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Wednesday, 1 June 2011

Importance of Vitamin K

The Vitamin K is an important nutrient due to its function in coagulation or clotting of the blood. Vitamin K is stored in Liver, where it helps synthesizes the haemostatic (that arrest and prevent bleeding) and anticoagulant (That inhibit clotting process to maintain normal flow of blood in veins) proteins. The vitamin also appears to have a role in the maintenance of healthy bones, particularly for elderly individuals.

Sources of Vitamin K:
Vitamin K is found in three types namely K1, K2 and K3.
Green leafy vegetables are the best sources of vitamin K1. Foods which are rich in the vitamin include kale, spinach, turnip greens, prunes, avocado, collards, Swiss chard, raw parsley, lettuce, cabbage, broccoli, okra, cauliflower, strawberries, asparagus and mustard greens.

Vitamin K2 is synthesized by the Intestinal Bacteria; other sources of it are cow milk, meat, cheese. It is also found in various oil producing seeds like Soybean, canola, cauliflower and olives. The newborn infants do not possess intestinal bacteria, so are given shots to make up deficiency of Vitamin K.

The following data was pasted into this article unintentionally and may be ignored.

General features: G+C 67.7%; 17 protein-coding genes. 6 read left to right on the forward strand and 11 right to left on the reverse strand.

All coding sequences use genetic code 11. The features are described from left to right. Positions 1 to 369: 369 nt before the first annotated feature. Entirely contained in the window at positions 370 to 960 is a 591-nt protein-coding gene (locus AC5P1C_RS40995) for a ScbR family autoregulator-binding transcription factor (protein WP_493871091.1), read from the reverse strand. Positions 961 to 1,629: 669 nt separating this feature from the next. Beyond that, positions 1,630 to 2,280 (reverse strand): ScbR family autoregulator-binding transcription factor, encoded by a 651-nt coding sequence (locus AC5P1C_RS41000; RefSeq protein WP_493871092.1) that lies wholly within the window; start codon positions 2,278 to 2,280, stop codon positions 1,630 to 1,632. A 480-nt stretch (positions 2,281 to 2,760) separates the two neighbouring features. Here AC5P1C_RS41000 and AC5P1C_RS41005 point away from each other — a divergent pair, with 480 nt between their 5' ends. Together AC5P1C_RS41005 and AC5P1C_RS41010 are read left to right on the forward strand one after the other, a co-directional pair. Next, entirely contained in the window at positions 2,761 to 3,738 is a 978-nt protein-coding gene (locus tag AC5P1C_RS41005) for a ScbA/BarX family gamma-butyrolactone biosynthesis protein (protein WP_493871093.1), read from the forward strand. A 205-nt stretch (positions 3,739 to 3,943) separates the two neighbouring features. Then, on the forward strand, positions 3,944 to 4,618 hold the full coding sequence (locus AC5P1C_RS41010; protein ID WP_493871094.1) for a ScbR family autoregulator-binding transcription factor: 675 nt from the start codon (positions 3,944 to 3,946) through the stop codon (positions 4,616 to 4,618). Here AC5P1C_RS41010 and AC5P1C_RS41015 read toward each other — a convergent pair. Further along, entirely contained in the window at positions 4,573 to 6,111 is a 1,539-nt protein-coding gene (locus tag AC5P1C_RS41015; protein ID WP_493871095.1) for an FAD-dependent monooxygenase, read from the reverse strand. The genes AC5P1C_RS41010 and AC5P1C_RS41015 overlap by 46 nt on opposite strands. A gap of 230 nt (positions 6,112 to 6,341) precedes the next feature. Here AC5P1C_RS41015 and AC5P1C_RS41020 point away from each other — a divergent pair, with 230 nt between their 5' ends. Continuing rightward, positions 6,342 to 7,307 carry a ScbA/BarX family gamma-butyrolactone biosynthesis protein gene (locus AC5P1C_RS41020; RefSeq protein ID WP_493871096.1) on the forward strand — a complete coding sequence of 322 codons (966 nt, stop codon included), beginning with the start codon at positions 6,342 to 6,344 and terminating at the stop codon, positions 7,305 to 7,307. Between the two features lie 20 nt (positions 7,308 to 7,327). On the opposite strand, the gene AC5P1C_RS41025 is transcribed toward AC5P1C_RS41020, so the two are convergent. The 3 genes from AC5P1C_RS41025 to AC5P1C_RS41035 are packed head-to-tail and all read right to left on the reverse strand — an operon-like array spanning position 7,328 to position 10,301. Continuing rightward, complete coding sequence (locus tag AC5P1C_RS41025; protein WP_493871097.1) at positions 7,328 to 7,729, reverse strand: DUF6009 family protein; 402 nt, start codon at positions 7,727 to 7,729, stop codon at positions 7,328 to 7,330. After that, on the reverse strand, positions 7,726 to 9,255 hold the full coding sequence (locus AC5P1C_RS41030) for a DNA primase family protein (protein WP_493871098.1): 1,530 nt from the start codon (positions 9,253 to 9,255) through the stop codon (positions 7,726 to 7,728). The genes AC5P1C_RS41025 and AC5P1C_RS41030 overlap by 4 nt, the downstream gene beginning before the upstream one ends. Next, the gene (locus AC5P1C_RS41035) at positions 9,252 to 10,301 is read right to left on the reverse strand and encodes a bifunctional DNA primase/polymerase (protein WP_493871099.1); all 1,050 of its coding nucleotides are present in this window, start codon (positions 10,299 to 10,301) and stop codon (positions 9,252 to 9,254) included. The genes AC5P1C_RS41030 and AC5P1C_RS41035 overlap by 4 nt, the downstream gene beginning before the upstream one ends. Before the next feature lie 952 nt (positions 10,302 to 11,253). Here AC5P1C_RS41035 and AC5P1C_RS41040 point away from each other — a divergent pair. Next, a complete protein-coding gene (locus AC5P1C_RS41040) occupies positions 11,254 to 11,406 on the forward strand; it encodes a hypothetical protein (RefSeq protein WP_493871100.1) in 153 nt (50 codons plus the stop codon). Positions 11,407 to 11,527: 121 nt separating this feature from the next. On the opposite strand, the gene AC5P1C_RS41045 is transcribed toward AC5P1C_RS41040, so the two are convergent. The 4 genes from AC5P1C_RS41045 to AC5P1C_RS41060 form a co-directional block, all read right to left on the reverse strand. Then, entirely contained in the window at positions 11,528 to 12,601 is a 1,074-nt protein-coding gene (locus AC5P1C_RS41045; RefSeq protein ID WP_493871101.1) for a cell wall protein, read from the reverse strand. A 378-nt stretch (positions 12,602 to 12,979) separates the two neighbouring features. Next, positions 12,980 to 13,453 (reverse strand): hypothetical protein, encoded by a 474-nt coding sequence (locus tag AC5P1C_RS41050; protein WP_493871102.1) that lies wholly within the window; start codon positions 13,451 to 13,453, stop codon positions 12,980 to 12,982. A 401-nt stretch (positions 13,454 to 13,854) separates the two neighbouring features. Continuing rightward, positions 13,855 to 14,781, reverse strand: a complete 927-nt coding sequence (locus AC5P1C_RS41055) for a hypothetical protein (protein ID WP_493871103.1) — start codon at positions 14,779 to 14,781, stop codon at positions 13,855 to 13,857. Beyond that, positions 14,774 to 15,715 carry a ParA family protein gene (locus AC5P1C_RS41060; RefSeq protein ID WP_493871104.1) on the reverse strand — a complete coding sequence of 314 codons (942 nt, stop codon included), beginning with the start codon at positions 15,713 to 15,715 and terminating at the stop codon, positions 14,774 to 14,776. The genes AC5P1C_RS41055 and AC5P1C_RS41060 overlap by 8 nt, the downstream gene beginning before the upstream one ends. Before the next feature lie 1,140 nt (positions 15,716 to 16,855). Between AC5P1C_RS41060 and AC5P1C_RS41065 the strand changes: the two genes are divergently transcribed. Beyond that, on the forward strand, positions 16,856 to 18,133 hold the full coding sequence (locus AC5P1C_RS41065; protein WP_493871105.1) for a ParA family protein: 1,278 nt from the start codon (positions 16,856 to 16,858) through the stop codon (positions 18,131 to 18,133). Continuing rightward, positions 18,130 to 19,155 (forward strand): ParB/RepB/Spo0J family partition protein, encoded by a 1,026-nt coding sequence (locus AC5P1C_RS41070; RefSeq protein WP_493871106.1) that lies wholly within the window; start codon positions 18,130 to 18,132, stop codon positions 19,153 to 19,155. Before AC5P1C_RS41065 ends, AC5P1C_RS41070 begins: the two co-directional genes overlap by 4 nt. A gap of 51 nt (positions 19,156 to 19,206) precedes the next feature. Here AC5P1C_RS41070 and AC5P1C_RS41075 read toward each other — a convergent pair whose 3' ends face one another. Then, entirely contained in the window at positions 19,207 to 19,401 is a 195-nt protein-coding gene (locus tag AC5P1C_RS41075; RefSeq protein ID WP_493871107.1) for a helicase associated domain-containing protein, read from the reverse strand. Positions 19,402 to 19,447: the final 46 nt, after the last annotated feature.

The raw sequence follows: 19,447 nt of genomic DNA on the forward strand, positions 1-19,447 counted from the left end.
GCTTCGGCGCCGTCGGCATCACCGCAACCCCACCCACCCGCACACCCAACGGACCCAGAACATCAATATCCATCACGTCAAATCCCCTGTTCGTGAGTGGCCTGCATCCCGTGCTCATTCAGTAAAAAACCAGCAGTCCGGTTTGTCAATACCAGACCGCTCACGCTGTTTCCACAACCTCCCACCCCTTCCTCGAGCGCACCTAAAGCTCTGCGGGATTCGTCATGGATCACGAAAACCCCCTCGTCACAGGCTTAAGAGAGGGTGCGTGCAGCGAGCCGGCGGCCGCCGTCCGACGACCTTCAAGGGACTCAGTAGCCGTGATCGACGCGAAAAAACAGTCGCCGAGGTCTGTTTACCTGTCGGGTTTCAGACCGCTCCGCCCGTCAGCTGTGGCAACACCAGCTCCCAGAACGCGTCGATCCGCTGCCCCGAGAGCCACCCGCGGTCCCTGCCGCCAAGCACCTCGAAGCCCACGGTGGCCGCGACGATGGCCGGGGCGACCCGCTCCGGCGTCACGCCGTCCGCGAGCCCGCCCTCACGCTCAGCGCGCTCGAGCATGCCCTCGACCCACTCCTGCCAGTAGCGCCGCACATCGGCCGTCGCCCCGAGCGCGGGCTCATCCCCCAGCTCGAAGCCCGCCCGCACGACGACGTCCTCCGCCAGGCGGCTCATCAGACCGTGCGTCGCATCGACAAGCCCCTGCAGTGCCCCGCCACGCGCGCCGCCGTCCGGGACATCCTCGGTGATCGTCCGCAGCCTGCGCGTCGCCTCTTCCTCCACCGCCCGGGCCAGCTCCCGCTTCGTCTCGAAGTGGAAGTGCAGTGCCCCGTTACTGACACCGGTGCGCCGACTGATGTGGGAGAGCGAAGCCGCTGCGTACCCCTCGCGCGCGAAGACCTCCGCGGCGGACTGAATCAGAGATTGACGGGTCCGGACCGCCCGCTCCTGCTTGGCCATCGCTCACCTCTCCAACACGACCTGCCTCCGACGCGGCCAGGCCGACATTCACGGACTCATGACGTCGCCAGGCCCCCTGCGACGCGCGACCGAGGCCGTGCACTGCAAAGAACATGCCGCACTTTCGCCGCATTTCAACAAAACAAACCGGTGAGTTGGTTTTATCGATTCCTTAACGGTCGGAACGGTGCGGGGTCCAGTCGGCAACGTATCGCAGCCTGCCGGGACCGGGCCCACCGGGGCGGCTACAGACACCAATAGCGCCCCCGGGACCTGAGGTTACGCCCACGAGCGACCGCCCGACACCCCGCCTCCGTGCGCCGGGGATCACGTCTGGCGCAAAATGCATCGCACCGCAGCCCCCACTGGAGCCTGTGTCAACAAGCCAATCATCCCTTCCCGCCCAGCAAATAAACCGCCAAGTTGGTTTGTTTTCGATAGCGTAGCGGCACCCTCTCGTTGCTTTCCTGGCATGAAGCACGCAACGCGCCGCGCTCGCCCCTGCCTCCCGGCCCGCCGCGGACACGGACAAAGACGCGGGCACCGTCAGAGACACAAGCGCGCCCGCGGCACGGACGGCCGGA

Importance for Infants: 
The deficiency syndrome is traditionally known as hemorrhagic disease of the newborn or vitamin K deficiency bleeding (VKDB). The lack of this vitamin may cause small hemorrhages in the nose or mouth and even very serious internal bleeding that occur in the first days of life. To overcome this infants are provided with vitamin K administered vaccine; one at birth, another at 3 or 5 days and the last at 4 weeks of life.

Supplementation with vitamin K is necessary for newborns immediately after birth because they do not have the intestinal bacteria to make the vitamin. There is risk that the baby will bleed into the brain without vitamin K supplementation. 

Though breast milk does contain some vitamin K, it does not supply enough to meet the needs of the newborn. Premature babies are at risk for vitamin K deficiency as well, but in general, healthy newborns do not have deficiency of this vitamin. Pregnant women who take medication for seizures should take vitamin K supplementation two to four weeks prior to delivery to reduce the risk that the baby will bleed excessively. 


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